Distinguish between disparate treatment and disparate impact in a compensation context
MHR 6503 (Law, Reg and the workplace)
Week 2 Discussion
Compare and contrast the differences between disparate impact and disparate treatment and
provide an example for each.
Discuss the importance of valid selection instruments and the various types of validity.
Griggs v. Duke Power Co (Links to an external site.)
Screening by Means of Pre-Employment Testing (Links to an external site.)
Landmark Decision Defines Cause Of Action For “Negligent Supervision” Of
Employees, Personal Liability For Supervisors
Disparate impact occurs when a company’s actions, policies, or some other area of their
processes unintentionally lead to discrimination against individuals who are in a protected class.
This occurs when one or more protected groups are negatively affected more than other groups,
while it would otherwise appear neutral to the policy, action, or item in question (Davis, 2018).
Disparate impact involves an employer engaging in an employment practice or policy that has a
huge effect on the members of a protected group under Title VII than on other employees,
irrespective of intent. An example of disparate impact involves the outcomes of the background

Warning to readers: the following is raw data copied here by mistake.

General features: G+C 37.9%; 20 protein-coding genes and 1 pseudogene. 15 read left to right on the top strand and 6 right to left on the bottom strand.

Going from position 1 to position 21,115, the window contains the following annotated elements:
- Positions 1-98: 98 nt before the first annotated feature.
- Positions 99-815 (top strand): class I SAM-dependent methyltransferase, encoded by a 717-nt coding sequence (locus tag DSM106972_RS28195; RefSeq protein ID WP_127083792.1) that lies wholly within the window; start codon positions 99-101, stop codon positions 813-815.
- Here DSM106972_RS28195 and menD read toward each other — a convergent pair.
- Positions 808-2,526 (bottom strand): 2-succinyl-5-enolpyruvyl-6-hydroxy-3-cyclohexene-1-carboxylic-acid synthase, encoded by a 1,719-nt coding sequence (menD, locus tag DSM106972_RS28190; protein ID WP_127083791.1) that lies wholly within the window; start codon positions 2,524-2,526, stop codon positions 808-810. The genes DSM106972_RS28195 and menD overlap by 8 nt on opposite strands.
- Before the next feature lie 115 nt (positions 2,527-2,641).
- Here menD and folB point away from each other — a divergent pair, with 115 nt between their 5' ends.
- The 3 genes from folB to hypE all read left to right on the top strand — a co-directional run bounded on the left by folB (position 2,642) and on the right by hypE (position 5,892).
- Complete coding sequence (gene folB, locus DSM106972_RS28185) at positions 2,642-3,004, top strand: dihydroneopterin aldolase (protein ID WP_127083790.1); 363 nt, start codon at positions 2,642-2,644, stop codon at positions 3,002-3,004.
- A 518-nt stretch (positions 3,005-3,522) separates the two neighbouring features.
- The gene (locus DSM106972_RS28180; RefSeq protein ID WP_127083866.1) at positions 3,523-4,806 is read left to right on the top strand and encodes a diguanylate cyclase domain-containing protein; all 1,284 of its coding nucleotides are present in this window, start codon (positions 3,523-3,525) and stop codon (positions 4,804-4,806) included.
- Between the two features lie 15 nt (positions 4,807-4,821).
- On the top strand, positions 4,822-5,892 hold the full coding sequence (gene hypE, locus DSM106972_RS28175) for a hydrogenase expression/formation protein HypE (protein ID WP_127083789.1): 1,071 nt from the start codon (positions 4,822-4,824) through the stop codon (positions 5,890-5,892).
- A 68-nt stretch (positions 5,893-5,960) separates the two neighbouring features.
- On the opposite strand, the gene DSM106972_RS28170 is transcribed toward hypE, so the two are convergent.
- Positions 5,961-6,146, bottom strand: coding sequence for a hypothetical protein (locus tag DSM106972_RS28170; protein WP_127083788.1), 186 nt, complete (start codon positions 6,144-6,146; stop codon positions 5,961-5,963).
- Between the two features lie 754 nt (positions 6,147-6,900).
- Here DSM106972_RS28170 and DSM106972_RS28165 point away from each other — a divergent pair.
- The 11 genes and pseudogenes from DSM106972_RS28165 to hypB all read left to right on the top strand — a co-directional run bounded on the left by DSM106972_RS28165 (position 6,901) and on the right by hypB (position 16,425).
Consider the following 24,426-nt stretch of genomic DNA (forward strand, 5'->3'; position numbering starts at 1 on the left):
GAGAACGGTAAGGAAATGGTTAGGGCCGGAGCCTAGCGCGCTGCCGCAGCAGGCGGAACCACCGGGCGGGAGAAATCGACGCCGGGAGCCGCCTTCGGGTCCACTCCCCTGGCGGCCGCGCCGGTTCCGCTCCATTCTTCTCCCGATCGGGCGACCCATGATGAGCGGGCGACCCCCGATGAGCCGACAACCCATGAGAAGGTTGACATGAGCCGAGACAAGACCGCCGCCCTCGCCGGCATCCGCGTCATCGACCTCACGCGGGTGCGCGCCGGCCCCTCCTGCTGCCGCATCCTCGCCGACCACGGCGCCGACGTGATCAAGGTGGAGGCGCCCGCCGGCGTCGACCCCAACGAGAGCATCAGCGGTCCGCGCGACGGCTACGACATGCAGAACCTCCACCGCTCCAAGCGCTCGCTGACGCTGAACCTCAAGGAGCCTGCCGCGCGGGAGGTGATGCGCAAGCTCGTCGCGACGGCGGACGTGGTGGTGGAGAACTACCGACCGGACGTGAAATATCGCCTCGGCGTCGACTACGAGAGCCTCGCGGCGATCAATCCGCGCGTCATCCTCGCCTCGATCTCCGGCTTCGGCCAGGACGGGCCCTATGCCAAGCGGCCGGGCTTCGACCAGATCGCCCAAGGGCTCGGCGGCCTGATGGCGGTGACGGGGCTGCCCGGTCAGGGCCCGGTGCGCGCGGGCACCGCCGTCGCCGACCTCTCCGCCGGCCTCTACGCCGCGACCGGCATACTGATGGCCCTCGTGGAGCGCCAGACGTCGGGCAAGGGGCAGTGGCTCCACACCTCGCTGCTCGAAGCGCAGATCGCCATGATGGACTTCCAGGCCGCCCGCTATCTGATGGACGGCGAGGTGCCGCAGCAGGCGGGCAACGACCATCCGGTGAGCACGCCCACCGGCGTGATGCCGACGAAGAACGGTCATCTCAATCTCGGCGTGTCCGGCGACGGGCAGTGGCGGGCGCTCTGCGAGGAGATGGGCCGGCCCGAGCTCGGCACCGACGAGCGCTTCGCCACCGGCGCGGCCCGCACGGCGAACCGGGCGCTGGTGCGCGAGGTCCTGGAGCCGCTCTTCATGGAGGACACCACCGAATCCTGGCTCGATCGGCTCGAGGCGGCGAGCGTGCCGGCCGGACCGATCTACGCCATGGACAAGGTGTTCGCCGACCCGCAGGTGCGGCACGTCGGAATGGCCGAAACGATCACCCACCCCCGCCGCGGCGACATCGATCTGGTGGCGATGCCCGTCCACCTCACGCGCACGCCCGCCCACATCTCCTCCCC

check showed during the annual rescreen of an organization that only female employees have
new criminal record violations that would impact their present role or status within the company.
Disparate treatment involves when employers treat specific employees with less favor than
others due to their religion, sex, national origin, or race. It involves intentional discrimination
that exists where an employer treats an employee differently because the person is a member of s
specific race, religion, gender, or ethnic group. The difference between disparate impact and
disparate treatment is that disparate treatment is intentional discrimination, while the disparate
impact is unintentional. Disparate impact claims do not require proof of discriminatory intent
while disparate treatment requires finding intent to discriminate. An example of disparate
treatment involves rescreening all the female employees and just half of the male employees
during the annual rescreen. Validity is a measure of the effectiveness of a provided method, a
selection process is valid if it assists in maximizing the opportunities of hiring the right
individual for the job. The types of validity include content validity, criterion-related validity,
and construct validity. Content validity is suitable when a job analysis describes a job when it
comes to the significant behaviors, tasks, or knowledge needed for effective performance.
Criterion-related validity relates to a test’s ability to forecast how properly an individual will
perform on the job. Construct validity refers to the degree to which a selection device measures a
specific construct that underlies the effective performance of the job in question.
Davis, J. (2018). Disparate Treatment versus Disparate Impact. Retrieved from